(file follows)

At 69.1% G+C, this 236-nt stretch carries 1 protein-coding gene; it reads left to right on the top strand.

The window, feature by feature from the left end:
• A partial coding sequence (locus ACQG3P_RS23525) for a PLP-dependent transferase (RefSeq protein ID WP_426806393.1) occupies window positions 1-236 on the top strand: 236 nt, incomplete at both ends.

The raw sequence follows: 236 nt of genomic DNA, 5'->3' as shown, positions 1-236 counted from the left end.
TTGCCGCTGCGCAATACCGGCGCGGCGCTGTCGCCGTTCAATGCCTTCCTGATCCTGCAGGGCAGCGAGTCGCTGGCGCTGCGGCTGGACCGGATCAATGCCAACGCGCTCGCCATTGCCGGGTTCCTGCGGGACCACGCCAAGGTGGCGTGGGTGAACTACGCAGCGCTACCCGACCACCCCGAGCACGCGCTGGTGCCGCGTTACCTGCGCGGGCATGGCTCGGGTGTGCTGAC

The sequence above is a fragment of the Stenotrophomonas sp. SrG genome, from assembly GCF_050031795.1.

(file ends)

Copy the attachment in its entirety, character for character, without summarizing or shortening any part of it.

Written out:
At 69.1% G+C, this 236-nt stretch carries 1 protein-coding gene; it reads left to right on the top strand.

The window, feature by feature from the left end:
• A partial coding sequence (locus ACQG3P_RS23525) for a PLP-dependent transferase (RefSeq protein ID WP_426806393.1) occupies window positions 1-236 on the top strand: 236 nt, incomplete at both ends.

The raw sequence follows: 236 nt of genomic DNA, 5'->3' as shown, positions 1-236 counted from the left end.
TTGCCGCTGCGCAATACCGGCGCGGCGCTGTCGCCGTTCAATGCCTTCCTGATCCTGCAGGGCAGCGAGTCGCTGGCGCTGCGGCTGGACCGGATCAATGCCAACGCGCTCGCCATTGCCGGGTTCCTGCGGGACCACGCCAAGGTGGCGTGGGTGAACTACGCAGCGCTACCCGACCACCCCGAGCACGCGCTGGTGCCGCGTTACCTGCGCGGGCATGGCTCGGGTGTGCTGAC

The sequence above is a fragment of the Stenotrophomonas sp. SrG genome, from assembly GCF_050031795.1.